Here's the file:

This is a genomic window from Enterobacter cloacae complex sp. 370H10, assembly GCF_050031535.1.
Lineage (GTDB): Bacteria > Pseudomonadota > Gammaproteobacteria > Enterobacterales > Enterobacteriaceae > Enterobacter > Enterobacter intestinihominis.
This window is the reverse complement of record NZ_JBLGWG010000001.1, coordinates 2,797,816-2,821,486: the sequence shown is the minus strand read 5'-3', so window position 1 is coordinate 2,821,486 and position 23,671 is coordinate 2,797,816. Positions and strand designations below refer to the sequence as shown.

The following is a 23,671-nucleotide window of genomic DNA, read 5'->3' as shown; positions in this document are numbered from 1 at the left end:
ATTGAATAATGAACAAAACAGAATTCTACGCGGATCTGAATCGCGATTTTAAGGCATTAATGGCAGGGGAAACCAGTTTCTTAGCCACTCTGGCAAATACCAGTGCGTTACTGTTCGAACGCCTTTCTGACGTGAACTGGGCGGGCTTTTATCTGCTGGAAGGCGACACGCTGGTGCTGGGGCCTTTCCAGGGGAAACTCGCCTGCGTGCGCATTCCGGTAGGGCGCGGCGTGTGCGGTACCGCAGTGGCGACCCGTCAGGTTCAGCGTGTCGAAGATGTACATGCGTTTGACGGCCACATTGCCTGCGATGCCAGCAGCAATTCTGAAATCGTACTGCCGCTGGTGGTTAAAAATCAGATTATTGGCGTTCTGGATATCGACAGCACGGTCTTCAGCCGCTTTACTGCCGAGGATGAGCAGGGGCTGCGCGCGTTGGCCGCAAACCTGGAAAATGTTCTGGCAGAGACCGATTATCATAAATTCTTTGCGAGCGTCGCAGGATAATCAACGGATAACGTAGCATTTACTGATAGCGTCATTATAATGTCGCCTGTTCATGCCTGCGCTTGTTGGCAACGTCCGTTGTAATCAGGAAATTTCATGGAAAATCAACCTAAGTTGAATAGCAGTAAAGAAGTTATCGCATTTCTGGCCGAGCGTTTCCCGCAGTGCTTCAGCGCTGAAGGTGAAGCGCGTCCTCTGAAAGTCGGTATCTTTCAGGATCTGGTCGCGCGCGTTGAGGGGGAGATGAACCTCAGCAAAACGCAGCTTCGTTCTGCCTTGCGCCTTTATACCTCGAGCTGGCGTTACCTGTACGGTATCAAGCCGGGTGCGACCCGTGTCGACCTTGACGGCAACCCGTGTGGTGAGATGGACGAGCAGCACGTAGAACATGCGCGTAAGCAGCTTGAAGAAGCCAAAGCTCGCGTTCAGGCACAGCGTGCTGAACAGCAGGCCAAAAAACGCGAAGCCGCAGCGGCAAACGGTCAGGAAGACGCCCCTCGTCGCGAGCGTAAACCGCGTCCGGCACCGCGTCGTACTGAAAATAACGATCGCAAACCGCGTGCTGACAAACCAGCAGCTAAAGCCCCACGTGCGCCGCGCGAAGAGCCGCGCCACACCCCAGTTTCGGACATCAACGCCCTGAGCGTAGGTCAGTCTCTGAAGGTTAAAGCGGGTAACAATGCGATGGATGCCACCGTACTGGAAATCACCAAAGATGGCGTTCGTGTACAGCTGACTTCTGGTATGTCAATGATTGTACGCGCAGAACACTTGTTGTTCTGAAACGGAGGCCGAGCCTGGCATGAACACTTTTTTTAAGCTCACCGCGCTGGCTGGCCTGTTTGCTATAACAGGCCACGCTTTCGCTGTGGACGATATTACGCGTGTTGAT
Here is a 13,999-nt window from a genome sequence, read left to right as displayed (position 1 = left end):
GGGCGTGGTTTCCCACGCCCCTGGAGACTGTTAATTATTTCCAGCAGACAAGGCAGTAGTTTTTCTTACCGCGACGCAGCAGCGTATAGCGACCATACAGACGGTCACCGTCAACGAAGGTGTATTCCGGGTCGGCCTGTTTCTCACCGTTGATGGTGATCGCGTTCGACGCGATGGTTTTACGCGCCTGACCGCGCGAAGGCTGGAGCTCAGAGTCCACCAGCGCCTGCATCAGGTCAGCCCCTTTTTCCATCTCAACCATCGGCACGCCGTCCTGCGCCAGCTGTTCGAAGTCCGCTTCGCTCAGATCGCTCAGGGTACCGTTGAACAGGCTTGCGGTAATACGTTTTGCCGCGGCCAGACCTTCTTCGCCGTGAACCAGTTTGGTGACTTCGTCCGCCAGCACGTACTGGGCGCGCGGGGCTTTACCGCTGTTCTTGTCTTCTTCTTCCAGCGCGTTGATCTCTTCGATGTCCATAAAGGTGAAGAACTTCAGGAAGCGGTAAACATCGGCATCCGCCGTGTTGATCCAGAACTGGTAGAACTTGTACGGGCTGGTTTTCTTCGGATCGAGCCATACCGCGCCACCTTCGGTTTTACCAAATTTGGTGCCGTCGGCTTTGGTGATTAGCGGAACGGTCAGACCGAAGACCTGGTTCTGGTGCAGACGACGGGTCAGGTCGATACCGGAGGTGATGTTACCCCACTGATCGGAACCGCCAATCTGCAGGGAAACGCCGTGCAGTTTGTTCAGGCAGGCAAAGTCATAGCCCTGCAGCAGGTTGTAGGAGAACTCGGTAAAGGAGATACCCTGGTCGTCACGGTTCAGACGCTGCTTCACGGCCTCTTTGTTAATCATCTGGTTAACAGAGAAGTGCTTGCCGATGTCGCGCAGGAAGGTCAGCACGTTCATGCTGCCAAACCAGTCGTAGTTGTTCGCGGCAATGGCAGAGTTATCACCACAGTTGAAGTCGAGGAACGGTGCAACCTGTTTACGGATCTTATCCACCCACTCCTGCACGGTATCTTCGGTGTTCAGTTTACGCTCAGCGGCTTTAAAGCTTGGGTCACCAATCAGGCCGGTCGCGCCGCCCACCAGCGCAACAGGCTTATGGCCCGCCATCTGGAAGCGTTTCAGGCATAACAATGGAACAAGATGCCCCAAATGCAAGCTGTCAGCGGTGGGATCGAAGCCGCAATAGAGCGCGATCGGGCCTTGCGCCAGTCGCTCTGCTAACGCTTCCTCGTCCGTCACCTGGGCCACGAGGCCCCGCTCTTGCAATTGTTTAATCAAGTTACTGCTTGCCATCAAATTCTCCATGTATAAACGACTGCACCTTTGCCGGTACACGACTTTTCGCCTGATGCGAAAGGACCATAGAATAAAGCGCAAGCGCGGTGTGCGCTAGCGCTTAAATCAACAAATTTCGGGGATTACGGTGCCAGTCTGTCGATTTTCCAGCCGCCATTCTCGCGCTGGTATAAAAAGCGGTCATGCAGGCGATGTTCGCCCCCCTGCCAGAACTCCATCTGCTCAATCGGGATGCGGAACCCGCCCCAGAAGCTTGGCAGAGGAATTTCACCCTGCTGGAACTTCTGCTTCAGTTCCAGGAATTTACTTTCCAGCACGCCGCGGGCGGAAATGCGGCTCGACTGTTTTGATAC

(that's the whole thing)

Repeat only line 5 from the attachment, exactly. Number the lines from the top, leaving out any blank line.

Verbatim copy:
ATTGAATAATGAACAAAACAGAATTCTACGCGGATCTGAATCGCGATTTTAAGGCATTAATGGCAGGGGAAACCAGTTTCTTAGCCACTCTGGCAAATACCAGTGCGTTACTGTTCGAACGCCTTTCTGACGTGAACTGGGCGGGCTTTTATCTGCTGGAAGGCGACACGCTGGTGCTGGGGCCTTTCCAGGGGAAACTCGCCTGCGTGCGCATTCCGGTAGGGCGCGGCGTGTGCGGTACCGCAGTGGCGACCCGTCAGGTTCAGCGTGTCGAAGATGTACATGCGTTTGACGGCCACATTGCCTGCGATGCCAGCAGCAATTCTGAAATCGTACTGCCGCTGGTGGTTAAAAATCAGATTATTGGCGTTCTGGATATCGACAGCACGGTCTTCAGCCGCTTTACTGCCGAGGATGAGCAGGGGCTGCGCGCGTTGGCCGCAAACCTGGAAAATGTTCTGGCAGAGACCGATTATCATAAATTCTTTGCGAGCGTCGCAGGATAATCAACGGATAACGTAGCATTTACTGATAGCGTCATTATAATGTCGCCTGTTCATGCCTGCGCTTGTTGGCAACGTCCGTTGTAATCAGGAAATTTCATGGAAAATCAACCTAAGTTGAATAGCAGTAAAGAAGTTATCGCATTTCTGGCCGAGCGTTTCCCGCAGTGCTTCAGCGCTGAAGGTGAAGCGCGTCCTCTGAAAGTCGGTATCTTTCAGGATCTGGTCGCGCGCGTTGAGGGGGAGATGAACCTCAGCAAAACGCAGCTTCGTTCTGCCTTGCGCCTTTATACCTCGAGCTGGCGTTACCTGTACGGTATCAAGCCGGGTGCGACCCGTGTCGACCTTGACGGCAACCCGTGTGGTGAGATGGACGAGCAGCACGTAGAACATGCGCGTAAGCAGCTTGAAGAAGCCAAAGCTCGCGTTCAGGCACAGCGTGCTGAACAGCAGGCCAAAAAACGCGAAGCCGCAGCGGCAAACGGTCAGGAAGACGCCCCTCGTCGCGAGCGTAAACCGCGTCCGGCACCGCGTCGTACTGAAAATAACGATCGCAAACCGCGTGCTGACAAACCAGCAGCTAAAGCCCCACGTGCGCCGCGCGAAGAGCCGCGCCACACCCCAGTTTCGGACATCAACGCCCTGAGCGTAGGTCAGTCTCTGAAGGTTAAAGCGGGTAACAATGCGATGGATGCCACCGTACTGGAAATCACCAAAGATGGCGTTCGTGTACAGCTGACTTCTGGTATGTCAATGATTGTACGCGCAGAACACTTGTTGTTCTGAAACGGAGGCCGAGCCTGGCATGAACACTTTTTTTAAGCTCACCGCGCTGGCTGGCCTGTTTGCTATAACAGGCCACGCTTTCGCTGTGGACGATATTACGCGTGTTGAT